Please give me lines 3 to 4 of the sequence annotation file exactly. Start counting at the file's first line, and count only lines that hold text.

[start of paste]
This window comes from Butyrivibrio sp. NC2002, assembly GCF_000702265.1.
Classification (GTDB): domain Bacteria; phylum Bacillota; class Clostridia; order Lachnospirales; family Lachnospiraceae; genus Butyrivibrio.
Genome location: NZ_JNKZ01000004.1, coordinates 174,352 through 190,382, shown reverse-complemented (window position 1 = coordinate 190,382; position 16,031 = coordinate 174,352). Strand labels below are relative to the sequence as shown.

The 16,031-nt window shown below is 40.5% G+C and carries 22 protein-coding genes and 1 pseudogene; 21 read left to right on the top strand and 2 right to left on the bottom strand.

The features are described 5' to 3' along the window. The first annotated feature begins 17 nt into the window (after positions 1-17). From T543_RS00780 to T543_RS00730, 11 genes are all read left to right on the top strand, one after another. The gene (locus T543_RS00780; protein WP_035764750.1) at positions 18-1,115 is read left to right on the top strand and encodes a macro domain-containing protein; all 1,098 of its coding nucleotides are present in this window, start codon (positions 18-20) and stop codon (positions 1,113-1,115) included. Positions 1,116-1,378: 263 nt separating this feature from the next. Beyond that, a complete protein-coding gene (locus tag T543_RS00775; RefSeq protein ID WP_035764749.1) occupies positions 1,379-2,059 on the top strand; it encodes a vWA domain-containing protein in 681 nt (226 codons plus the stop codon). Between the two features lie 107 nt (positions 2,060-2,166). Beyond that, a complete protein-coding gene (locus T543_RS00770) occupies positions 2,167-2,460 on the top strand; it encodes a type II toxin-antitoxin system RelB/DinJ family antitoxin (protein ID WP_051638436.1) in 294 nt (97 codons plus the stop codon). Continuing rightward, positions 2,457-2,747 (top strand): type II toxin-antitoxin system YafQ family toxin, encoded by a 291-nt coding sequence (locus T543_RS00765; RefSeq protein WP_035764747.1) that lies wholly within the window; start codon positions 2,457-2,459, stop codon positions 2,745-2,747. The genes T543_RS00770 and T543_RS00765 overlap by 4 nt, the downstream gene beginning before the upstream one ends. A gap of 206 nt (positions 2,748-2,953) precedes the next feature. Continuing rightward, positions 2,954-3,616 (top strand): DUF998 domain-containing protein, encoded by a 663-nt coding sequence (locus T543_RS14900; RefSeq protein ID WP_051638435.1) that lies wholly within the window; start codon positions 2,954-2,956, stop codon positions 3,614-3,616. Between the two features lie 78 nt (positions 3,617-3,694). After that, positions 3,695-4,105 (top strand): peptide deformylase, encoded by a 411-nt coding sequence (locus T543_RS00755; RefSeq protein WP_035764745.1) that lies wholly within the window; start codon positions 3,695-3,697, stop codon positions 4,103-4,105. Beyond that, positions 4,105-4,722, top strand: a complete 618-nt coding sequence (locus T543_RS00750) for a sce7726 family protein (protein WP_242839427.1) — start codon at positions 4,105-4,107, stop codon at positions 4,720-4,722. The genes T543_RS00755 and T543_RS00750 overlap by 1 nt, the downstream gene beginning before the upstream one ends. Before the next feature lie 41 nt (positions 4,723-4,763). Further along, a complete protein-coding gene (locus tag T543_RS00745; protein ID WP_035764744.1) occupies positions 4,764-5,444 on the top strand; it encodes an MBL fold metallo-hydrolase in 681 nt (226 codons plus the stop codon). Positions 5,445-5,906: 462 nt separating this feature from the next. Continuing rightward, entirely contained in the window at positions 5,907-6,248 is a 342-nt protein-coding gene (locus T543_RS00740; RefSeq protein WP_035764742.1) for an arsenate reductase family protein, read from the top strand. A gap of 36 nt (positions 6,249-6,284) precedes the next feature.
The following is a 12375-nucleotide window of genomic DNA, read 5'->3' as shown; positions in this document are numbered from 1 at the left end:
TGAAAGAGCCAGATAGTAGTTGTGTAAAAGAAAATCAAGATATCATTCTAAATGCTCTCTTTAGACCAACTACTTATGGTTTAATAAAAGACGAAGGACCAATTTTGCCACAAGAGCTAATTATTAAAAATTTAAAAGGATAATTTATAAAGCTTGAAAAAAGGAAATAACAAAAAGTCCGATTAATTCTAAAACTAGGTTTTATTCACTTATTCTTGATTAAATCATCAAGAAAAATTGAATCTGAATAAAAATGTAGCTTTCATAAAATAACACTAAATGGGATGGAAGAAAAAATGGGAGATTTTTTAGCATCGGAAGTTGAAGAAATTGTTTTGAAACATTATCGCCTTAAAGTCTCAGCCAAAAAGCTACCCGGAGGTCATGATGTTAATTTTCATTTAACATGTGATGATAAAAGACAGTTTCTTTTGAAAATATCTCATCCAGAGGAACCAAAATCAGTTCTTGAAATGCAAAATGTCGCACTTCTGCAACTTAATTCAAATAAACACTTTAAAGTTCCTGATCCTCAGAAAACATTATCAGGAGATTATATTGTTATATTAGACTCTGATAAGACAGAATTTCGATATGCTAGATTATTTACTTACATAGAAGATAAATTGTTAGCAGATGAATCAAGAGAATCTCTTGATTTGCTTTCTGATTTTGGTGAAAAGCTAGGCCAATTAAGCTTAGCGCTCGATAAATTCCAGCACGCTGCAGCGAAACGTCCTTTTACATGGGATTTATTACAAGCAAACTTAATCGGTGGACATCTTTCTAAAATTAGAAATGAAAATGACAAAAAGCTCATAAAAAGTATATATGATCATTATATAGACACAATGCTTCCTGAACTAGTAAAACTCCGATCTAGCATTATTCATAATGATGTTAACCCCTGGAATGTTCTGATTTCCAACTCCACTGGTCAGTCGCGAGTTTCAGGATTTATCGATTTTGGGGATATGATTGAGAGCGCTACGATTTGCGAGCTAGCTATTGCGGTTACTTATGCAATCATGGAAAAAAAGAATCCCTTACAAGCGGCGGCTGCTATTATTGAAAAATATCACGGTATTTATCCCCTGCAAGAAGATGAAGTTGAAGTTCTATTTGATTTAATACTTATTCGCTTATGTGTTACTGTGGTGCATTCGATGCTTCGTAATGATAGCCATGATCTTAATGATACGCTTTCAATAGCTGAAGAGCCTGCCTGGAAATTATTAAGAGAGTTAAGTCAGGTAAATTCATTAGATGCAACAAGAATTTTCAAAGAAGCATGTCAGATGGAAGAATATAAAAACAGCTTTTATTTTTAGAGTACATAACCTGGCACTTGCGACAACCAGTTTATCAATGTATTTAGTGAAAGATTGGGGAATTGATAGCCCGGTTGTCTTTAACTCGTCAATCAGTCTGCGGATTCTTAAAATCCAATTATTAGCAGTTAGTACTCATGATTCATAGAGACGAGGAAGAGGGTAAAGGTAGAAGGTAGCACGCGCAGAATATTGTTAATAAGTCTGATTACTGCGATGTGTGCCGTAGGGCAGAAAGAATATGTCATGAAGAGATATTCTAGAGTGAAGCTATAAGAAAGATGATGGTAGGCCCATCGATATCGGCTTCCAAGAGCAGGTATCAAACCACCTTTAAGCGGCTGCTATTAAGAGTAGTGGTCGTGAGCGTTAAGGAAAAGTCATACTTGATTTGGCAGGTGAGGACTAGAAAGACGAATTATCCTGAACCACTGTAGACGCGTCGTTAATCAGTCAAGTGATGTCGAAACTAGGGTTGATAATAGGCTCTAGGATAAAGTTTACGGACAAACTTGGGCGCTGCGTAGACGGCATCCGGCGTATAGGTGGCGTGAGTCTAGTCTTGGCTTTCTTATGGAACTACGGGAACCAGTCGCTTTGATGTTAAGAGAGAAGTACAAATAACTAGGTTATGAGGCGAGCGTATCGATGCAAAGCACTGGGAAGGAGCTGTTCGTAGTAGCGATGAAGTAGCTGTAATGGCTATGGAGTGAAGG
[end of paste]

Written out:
Genome location: NZ_JNKZ01000004.1, coordinates 174,352 through 190,382, shown reverse-complemented (window position 1 = coordinate 190,382; position 16,031 = coordinate 174,352). Strand labels below are relative to the sequence as shown.

The 16,031-nt window shown below is 40.5% G+C and carries 22 protein-coding genes and 1 pseudogene; 21 read left to right on the top strand and 2 right to left on the bottom strand.